By Spencer Robinson '20
In the second installment of his food sustainability blog series, Spencer Robinson explores how the management of Stanford’s Russo Cafe is minimizing food waste and donating it to local communities.
I follow Chris LeBoa, one of SSS’s food project coordinators, and his cart into Russo Café and the staff greet us warmly. They all know him well and are happy to see him. Minutes later, Chris and I get to work. My nose is overcome by the exotic, sweet-smelling flavors of the vegetable stew that we pour into aluminum food trays. The smell reminds me that it's a good thing that someone else will have the chance to enjoy this. Chris and I are there to collect that leftover “food waste” as a part of SPOON--the Stanford Program on Hunger. I came to investigate the role of our cafes on campus in food waste and interviewed Chad, the current manager for Russo Café, as well as Melissa, one of the café’s employees.
Stanford has a total of 11 retail cafes that provide meals for us on campus. Russo Café is open for lunch from 11am-2pm everyday of the work week. I learned from Chad that quite a bit of work goes into planning food production at the cafés on campus. According to Chad, Russo “tries not to produce more food than necessary.” The café has a two-week rotating menu and the management team looks at figures of sales of specific food items for past weeks to help them determine how much food to make for the future. Salmon, for example, is one of the more popular options at Russo, so they know to make a lot of it. One of Russo’s assets is the flexibility of the chefs in the kitchen - they can cook up more food in real time if there is higher demand during lunch hours. Moreover, produce is ordered on a daily basis so all that is ordered is usually used for that day. Chad also noted that a lot of the staff have established careers here and thus also have an incentive to make sure that the café is being profitable. Since food waste results in higher costs, reducing waste is best for the café from a business perspective. This is in huge contrast to Chad’s previous job at the Santa Cruz boardwalk. There, he found that employees were a lot more wasteful because they weren’t as concerned about costs to the restaurant. Needless to say, excess food thrown out also incurs environmental costs due to a waste of water, land and energy to grow, harvest and distribute it.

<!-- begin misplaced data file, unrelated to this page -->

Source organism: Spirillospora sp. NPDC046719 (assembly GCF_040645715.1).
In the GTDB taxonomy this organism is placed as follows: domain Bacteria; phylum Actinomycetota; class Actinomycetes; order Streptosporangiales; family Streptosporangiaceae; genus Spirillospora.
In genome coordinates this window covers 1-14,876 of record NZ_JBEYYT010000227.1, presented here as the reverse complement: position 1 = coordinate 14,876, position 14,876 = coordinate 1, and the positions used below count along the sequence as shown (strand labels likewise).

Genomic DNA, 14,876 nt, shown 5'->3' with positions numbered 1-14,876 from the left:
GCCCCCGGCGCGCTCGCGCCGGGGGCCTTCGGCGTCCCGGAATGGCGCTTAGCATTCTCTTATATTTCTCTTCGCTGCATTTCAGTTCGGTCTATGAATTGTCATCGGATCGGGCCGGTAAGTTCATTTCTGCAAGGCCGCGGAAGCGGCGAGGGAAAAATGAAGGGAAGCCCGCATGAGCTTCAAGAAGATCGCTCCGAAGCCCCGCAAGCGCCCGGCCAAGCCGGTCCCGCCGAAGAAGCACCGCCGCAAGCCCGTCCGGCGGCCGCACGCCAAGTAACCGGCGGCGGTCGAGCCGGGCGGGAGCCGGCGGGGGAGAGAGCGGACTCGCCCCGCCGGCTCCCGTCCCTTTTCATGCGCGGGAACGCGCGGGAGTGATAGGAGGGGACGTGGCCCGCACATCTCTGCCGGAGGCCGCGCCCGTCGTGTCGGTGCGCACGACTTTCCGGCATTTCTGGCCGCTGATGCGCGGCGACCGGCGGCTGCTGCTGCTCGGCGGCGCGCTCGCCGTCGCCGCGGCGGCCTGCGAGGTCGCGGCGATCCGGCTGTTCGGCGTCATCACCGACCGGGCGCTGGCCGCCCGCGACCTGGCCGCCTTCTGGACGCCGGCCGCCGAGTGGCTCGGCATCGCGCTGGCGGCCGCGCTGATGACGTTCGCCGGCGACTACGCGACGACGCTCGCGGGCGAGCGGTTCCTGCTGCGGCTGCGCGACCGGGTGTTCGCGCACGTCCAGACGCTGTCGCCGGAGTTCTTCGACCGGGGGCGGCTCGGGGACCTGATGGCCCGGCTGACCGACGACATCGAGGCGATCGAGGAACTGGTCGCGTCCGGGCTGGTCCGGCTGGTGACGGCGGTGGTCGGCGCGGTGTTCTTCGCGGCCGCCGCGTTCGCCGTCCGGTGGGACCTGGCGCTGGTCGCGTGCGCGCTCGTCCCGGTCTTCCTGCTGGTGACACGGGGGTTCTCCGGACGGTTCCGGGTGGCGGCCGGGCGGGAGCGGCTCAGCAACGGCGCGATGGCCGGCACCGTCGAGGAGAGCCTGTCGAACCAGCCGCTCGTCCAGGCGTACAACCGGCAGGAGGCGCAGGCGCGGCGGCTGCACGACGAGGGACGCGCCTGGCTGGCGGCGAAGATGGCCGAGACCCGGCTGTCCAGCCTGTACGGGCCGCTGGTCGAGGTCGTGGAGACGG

Nonetheless, it’s impossible for Chad to predict exactly what and how much food that their customers will eat. What adds complexity to the problem is that Russo Café produces food for 3 additional locations on campus: The Law School Café, Alumni Café and Forbes Family Café. Understanding how much food should go where and for what costs is a larger issue. Most of the kitchen is used by Stanford Catering, and Chad thinks they probably produce more waste since event organizers prefer not to run out of food for guests. One more layer of complexity is that there are restrictions as to which food can be donated - often it has to do with the temperature conditions that a portion of food has been kept under. But overall, food waste increases costs to the cafés, so they seem to do all they can to minimize it.
Melissa informed me that SPOON started collecting food from Russo approximately 4 months ago. Before SPOON asked them to participate, Melissa said “We tossed it and it was a shame because it was a lot of food”. Now their leftovers are being put to better use. When I visited, we collected approximately 2 trays of stew, 2 trays of salad, a few small trays of sides, and a few chickens. We collected all of their food waste that day. Compost is of course one way to recycle nutrients, but SPOON’s donation seems to be a more equitable and socially responsible choice. SPOON collects food from Russo, Law School Café, the Faculty Club and several Dining Halls on Campus, including Ricker and Wilbur. They store it in the Haas Center’s freezer and then it is transferred to the Ecumenical Hunger Program in East Palo Alto which annually provides food for individuals and families with limited funds to buy food.
Russo Café’s cooperation with SPOON is an important step in the right direction in terms of social justice. According to the National Resources Defence Council, 40% of food goes uneaten while 1/8 of Americans still struggle to put enough food on the table. The terrible wastefulness in our food system is shockingly apparent. How does it make sense for so much food to be thrown away if there is still a large portion of the population that needs more choices (especially more healthy choices)? A lot of the food we collected from Russo such as their salads, soups and sandwiches are great food options to donate because they do indeed provide healthier options which are needed to reduce problems of poor life expectancy and high obesity rates, as described in my previous blog post.
My hope is that this food donation program continues to extend to all of Stanford’s dining establishments. It is a practical way to share the nutritious healthy food options accessible to us on a daily basis. Its beyond question that we, as individuals, and food services providers, should do whatever we can to make what is a shame to throw out, a joy to give.
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